Communicating to California’s Seniors about Coronavirus
Older adults are especially vulnerable to the coronavirus (COVID-19). Early data show that mortality rates among people age 60 or older are many times higher than among younger adults. Protecting this population is paramount to limiting the health consequences of the COVID-19 pandemic. In California, this means communicating information in ways that can effectively reach a particularly diverse older population.
California’s senior population is large and growing fast. In 2018 the number of older adults in California reached 8.0 million, up from 5.7 million ten years earlier, according to the American Community Survey. Today, one in five Californians is age 60 or over, a record high.
The rapid growth in the older population is not unique to California. Throughout the nation—as in most developed countries of the world—populations are aging rapidly. The aging of the very large baby boom cohort, declining birth rates, and increasing life expectancy have expanded the senior population.
What sets California apart is its diversity. People of color make up almost half (45%) of California’s 60 and over population, about double the share of the rest of the nation (23%). In California, Latino and Asian American populations make up relatively high shares.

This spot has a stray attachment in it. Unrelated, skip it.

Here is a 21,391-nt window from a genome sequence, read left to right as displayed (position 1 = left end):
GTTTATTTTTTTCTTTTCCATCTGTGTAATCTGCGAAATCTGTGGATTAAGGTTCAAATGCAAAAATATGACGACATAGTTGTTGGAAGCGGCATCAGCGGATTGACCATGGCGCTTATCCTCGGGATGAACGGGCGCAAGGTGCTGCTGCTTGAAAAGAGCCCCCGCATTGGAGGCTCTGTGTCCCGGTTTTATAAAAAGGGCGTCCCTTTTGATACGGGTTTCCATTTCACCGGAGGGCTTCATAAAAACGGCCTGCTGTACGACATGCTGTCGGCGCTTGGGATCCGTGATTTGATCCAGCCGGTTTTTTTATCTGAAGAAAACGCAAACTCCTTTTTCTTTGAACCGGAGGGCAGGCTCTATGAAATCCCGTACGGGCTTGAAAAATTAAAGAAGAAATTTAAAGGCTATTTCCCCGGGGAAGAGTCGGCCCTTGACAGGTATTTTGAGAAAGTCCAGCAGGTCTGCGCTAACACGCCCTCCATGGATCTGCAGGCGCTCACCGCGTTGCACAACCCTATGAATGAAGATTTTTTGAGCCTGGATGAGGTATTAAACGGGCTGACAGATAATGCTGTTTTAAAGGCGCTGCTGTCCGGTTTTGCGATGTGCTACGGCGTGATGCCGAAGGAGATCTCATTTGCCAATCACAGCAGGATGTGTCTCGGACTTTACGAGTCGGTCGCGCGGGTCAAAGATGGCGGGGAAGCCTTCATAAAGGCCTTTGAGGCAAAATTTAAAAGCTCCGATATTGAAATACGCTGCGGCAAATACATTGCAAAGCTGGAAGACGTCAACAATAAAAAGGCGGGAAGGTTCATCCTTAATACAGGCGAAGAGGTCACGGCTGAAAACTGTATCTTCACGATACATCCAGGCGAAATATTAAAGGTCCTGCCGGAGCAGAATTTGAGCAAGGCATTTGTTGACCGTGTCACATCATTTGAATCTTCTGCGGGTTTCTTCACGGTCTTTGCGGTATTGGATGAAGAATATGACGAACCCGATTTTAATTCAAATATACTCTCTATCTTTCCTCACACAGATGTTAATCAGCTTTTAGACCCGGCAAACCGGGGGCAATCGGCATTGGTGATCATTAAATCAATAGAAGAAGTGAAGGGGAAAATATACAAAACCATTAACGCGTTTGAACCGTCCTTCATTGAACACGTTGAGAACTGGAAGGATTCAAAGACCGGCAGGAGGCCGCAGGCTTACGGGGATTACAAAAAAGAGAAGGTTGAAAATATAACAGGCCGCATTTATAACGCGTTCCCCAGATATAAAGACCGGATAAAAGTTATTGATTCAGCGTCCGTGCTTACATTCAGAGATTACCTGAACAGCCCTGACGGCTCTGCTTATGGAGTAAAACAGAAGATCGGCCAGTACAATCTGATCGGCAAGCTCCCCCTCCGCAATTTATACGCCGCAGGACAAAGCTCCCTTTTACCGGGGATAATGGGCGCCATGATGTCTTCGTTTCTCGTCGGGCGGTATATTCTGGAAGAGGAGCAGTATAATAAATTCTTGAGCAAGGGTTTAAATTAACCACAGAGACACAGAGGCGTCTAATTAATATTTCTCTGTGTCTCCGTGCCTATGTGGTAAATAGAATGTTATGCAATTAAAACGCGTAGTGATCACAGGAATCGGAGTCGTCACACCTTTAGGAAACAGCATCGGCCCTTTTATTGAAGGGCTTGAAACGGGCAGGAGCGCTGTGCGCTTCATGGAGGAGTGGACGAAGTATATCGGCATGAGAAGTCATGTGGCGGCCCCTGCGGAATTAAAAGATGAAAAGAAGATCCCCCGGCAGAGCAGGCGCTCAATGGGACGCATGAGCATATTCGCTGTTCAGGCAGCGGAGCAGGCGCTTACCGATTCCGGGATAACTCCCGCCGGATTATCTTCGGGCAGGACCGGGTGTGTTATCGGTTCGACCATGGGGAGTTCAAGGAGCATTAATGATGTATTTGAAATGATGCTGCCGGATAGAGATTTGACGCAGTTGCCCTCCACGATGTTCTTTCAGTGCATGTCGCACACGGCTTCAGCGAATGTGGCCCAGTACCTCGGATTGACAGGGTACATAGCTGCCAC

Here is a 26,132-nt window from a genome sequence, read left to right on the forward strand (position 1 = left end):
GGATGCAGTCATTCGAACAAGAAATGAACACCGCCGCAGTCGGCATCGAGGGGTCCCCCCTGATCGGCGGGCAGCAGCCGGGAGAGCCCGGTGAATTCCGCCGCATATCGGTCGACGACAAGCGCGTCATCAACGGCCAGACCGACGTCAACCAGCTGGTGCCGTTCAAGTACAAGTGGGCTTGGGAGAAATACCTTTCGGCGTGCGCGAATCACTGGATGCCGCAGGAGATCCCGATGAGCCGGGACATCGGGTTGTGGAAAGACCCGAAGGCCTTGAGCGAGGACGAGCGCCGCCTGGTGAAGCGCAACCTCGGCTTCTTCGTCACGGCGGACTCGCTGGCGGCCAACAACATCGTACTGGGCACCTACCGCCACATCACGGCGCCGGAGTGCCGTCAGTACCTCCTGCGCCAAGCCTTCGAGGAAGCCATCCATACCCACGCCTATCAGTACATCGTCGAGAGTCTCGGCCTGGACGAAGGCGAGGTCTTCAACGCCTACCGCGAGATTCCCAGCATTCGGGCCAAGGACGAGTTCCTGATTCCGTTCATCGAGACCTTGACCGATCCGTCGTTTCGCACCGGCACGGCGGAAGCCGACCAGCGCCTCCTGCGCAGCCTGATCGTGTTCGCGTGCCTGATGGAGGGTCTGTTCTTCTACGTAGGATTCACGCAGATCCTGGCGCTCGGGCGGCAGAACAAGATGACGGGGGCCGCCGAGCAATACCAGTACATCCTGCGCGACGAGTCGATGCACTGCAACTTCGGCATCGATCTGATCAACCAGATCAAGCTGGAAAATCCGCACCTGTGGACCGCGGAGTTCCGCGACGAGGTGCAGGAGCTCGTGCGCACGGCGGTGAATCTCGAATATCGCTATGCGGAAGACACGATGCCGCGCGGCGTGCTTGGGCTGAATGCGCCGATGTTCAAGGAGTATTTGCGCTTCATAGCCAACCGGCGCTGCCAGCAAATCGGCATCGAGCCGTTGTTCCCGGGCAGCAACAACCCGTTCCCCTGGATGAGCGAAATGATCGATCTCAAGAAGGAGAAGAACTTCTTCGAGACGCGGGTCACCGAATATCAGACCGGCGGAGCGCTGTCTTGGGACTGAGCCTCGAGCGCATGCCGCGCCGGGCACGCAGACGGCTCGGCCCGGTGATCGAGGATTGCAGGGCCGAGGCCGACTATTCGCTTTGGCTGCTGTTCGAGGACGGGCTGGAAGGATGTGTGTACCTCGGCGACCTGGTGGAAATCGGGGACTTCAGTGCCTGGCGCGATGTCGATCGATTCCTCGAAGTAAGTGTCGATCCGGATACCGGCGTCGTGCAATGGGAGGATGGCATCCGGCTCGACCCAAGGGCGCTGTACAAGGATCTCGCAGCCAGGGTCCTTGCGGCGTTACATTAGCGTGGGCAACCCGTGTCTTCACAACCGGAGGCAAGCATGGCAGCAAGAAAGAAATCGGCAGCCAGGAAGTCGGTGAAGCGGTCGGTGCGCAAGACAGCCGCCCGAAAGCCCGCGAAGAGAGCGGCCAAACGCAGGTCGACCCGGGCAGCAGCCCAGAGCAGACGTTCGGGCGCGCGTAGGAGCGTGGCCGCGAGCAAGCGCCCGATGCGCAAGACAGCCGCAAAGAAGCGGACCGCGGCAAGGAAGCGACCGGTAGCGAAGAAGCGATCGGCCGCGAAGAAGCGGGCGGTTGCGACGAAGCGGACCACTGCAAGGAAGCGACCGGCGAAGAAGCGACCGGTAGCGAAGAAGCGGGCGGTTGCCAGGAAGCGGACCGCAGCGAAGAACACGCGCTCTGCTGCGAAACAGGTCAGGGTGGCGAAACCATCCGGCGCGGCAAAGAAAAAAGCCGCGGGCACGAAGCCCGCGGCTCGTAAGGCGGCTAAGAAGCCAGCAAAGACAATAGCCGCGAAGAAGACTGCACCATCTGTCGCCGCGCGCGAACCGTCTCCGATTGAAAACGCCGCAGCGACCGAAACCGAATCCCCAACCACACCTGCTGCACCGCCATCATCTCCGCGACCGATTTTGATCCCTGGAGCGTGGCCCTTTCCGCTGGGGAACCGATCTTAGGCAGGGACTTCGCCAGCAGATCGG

California’s older population is also diverse in terms of language: 37% of older Californians speak a language other than English at home, compared to 13% in the rest of the nation. While Spanish predominates among non-English speaking households, dozens of languages have at least 10,000 speakers. Among the 2.9 million Californians who do not speak English at home, 1.2 million are not proficient in English (speaking only some or no English).
The vast majority of older adults live in the state’s large metropolitan areas—Los Angeles, Orange, San Diego, and Ventura Counties, along with the Bay Area. But in some lightly populated rural counties, they make up one-third or more of the population. These counties, in the far northern part of the state (Modoc, Trinity, and Siskiyou) and in the Sierra Nevada (Alpine, Amador, Calaveras, Mariposa, Nevada, Plumas, Sierra, and Tuolumne), could face acute local health care challenges.
It is essential that health services and public health messaging in California consider the state’s diverse population of older adults. Culturally and linguistically appropriate public health announcements, news, and services will help ensure that all Californians in all regions of the state have up-to-date information on the novel coronavirus and steps they can take to protect themselves and lessen its spread.